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Rupert Hargreaves
Rupert Hargreaves
Articles (978)  | Author's Website |

Mohnish Pabrai: Why Investors Should Operate Alone

Taking advice from analysts can lead you down a dangerous path

October 17, 2019

Why do Warren Buffett (Trades, Portfolio) and Charlie Munger (Trades, Portfolio) operate alone? That's something Mohnish Pabrai (Trades, Portfolio) discussed in a presentation to students of the Columbia Business School in October 2013.

Pabrai's presentation began with a letter from the Oracle of Omaha himself. The message seems to suggest that Pabrai had asked for a meeting, but Buffett declined.

"I just can't schedule a meeting," the letter said. "I've given a lot of thought to optimal use of my time, and I simply do best operating by myself."

Buffett finished his letter by saying the following, "Best of luck on reorganizing your life in a way that enables you to work on what you like best."

So why has Buffett been able to succeed working alone without any input from others?

Not enough time in the world

As Pabrai outlines in his presentation, even a 10-person investment team can only analyze a few hundred public companies every single year.

As there are more than 50,000 public companies in the world, it would be virtually impossible for anything but a huge team of 1,000 or more professionals to analyze all those different businesses accurately.

Even if you had the brainpower to analyze all of these opportunities, the actual investment manager would only be able to receive limited analysis from his analysts or partners.

This secondary data would not give him enough information to make informed investment decisions. The analysts would want to present their best case scenario rather than a balanced analysis of risk versus reward.

Pabrai summarizes, "There is no way for an investment manager to be on top of thousands of businesses no matter how large the team."

While we may not be managing as much money as Pabrai, Buffett or Munger, the takeaways from this presentation are just as relevant. Individual investors have limited resources and time, so it is important to concentrate our attention on the investments we best understand.

Be a cloner

Pabrai's first short cut to do this is to "Be A Cloner." He advocates using data analysis websites like GuruFocus and investment newsletters such as Graham & Doddsville as a starting point for ideas, copying well-known and successful investors who have already done all of the research and cherry-picked investment ideas.

Here's how Pabrai explained this process in a talk at with UC Davis' MBA Value Investing class in August 2012:

"If you set up an investment operation…like an operation I run…and instead of tearing your hair out…trying to find stocks to buy, what you should do is just look at what the great investors are buying.

You can then evaluate the ones that fall within your circle of competence and buy those. With a 120 IQ, you can set up an operation like this, just cloning the great investors. And I believe you will do quite well.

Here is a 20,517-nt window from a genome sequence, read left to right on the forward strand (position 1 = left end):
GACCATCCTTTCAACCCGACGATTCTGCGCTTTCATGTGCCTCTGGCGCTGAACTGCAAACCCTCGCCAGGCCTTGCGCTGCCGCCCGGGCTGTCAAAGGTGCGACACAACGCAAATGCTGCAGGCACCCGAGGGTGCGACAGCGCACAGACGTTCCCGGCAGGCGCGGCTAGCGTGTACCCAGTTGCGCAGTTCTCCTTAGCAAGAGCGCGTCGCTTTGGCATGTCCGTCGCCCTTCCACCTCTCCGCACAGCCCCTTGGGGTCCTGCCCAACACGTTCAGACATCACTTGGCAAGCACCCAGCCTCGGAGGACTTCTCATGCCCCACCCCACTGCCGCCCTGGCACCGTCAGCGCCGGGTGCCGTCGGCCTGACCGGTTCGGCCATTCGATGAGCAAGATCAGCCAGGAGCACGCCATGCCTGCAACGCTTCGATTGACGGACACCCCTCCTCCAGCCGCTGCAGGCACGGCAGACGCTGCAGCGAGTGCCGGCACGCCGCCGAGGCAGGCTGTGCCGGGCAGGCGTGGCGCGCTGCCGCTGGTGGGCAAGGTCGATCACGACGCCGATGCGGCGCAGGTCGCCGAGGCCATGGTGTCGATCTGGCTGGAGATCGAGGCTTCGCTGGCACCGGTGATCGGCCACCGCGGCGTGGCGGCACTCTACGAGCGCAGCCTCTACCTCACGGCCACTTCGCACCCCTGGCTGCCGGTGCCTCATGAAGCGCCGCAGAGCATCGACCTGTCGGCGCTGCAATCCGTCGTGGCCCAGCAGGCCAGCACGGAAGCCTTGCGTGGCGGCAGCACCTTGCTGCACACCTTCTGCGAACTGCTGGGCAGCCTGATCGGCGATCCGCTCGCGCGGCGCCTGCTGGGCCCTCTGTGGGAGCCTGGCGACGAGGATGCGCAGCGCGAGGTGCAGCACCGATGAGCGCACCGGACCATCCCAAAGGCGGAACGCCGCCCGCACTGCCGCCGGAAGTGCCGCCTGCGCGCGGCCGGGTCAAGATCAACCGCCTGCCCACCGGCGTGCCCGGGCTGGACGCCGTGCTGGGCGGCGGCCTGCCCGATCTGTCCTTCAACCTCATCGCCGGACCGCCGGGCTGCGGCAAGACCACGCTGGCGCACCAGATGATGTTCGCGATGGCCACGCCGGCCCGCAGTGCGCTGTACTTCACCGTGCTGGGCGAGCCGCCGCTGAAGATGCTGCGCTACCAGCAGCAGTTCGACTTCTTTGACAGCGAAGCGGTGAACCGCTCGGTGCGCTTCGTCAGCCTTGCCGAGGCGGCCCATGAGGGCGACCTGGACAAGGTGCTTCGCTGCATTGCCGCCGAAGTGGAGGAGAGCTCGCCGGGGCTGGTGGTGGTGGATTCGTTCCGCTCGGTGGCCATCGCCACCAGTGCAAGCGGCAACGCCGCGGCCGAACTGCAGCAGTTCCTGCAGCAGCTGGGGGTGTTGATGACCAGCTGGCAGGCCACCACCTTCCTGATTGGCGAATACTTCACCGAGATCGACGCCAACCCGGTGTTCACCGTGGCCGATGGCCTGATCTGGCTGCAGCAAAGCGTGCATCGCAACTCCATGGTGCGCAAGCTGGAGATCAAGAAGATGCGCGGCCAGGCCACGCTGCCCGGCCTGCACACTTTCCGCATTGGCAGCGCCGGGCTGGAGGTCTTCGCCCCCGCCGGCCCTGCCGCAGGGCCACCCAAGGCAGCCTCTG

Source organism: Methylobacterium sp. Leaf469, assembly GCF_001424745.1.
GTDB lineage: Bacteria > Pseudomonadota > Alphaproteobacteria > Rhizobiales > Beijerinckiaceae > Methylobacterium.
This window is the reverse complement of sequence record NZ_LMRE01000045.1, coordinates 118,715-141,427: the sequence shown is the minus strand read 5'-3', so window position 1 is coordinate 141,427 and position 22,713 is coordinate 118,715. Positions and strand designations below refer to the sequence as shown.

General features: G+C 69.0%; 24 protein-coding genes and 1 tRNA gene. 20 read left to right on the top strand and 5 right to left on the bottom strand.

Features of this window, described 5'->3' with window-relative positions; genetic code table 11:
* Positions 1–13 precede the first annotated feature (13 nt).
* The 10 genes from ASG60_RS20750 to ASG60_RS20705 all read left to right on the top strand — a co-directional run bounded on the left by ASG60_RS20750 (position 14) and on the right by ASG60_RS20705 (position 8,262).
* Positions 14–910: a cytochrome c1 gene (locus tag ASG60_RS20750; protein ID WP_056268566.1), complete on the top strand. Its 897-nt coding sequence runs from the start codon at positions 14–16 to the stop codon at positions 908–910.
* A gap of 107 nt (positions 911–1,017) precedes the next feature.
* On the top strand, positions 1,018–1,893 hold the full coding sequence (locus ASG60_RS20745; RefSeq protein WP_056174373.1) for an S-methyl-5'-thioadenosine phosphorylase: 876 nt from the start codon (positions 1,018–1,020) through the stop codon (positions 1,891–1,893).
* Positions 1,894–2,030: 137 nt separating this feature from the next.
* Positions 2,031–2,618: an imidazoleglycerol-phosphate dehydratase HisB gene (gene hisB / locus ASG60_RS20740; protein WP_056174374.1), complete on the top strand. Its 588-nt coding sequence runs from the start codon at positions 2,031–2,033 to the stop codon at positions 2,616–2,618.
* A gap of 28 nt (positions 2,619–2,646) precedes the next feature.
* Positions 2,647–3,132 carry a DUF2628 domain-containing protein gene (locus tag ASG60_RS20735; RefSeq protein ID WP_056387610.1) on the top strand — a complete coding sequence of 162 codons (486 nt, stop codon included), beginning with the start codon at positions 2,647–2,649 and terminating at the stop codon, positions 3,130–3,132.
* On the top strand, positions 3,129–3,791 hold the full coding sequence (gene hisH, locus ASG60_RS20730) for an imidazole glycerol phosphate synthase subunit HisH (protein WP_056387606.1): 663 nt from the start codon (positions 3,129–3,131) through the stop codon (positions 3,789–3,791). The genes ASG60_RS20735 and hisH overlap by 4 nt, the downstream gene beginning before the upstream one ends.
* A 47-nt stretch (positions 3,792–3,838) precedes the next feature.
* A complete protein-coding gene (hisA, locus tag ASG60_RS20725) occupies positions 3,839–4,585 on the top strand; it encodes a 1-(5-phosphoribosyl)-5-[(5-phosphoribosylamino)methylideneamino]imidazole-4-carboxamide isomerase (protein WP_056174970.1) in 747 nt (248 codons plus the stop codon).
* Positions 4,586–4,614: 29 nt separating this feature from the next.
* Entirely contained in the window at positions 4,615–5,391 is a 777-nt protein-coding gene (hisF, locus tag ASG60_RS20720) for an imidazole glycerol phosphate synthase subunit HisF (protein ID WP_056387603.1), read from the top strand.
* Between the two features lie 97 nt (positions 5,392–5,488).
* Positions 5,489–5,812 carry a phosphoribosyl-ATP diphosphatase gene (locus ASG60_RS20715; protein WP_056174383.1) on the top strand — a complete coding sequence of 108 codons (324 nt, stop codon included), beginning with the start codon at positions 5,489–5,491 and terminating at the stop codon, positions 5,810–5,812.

In fact, most of the picks that Pabrai funds has, have come from some other investor. I am a…shameless cloner. I have no problem…like Sam Walton had no problems taking ideas from other supermarkets… taking ideas from wherever I get them."

While this might seem like cheating, it does cut out all of the guesswork involved in finding and evaluating securities.

If you think about it, the data  of hedge fund positions compiled on Gurufocus is the work of thousands of analysts around the world, some of the best and smartest on Wall Street.

These ideas might not be traditional value investments (how can they be with so many people following?), but it is also highly unlikely that they will be risky mining stocks either.

To put it another way, these ideas might not give you the sort of returns Buffett achieved in the early part of his career, but they will steer you away from making the worst mistakes.

That's what really matters. After all, Buffett's first rule of investing is "don't lose money." Cloning other investors who've already learned the ropes will certainly swing the odds of meeting this target in your favor.

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About the author:

Rupert Hargreaves
Rupert is a committed value investor and regularly writes and invests following the principles set out by Benjamin Graham. He is the editor and co-owner of Hidden Value Stocks, a quarterly investment newsletter aimed at institutional investors.

Rupert holds qualifications from the Chartered Institute for Securities & Investment and the CFA Society of the UK. He covers everything value investing for ValueWalk and other sites on a freelance basis.

Visit Rupert Hargreaves's Website

Rating: 4.9/5 (10 votes)



Johnbarber premium member - 3 weeks ago

I like working in small groups where other members challenge your ideas. I believe this helps avoid mistakes. Research I have seen suggests creating a culture where it is okay to disagree can create a diversity of views and improve results. Dalio calls this radical transparency.

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